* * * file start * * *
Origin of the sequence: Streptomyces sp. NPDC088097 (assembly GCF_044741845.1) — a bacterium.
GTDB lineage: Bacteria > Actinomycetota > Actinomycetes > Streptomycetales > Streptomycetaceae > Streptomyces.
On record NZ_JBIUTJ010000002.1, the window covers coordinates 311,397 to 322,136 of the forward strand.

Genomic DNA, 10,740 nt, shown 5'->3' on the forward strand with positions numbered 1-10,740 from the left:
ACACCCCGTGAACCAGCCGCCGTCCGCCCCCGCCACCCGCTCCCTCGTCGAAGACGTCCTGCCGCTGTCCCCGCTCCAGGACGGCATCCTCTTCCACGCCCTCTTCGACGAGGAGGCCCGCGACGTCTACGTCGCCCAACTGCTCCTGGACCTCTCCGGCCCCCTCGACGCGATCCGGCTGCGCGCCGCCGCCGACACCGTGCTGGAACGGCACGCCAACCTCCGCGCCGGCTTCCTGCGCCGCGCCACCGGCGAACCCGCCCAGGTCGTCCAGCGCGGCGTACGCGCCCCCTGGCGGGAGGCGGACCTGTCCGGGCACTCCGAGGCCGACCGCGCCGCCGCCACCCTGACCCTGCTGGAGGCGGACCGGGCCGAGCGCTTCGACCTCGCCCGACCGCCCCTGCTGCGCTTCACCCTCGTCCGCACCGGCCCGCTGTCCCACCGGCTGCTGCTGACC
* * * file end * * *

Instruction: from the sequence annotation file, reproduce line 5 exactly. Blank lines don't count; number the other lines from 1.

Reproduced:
ACACCCCGTGAACCAGCCGCCGTCCGCCCCCGCCACCCGCTCCCTCGTCGAAGACGTCCTGCCGCTGTCCCCGCTCCAGGACGGCATCCTCTTCCACGCCCTCTTCGACGAGGAGGCCCGCGACGTCTACGTCGCCCAACTGCTCCTGGACCTCTCCGGCCCCCTCGACGCGATCCGGCTGCGCGCCGCCGCCGACACCGTGCTGGAACGGCACGCCAACCTCCGCGCCGGCTTCCTGCGCCGCGCCACCGGCGAACCCGCCCAGGTCGTCCAGCGCGGCGTACGCGCCCCCTGGCGGGAGGCGGACCTGTCCGGGCACTCCGAGGCCGACCGCGCCGCCGCCACCCTGACCCTGCTGGAGGCGGACCGGGCCGAGCGCTTCGACCTCGCCCGACCGCCCCTGCTGCGCTTCACCCTCGTCCGCACCGGCCCGCTGTCCCACCGGCTGCTGCTGACC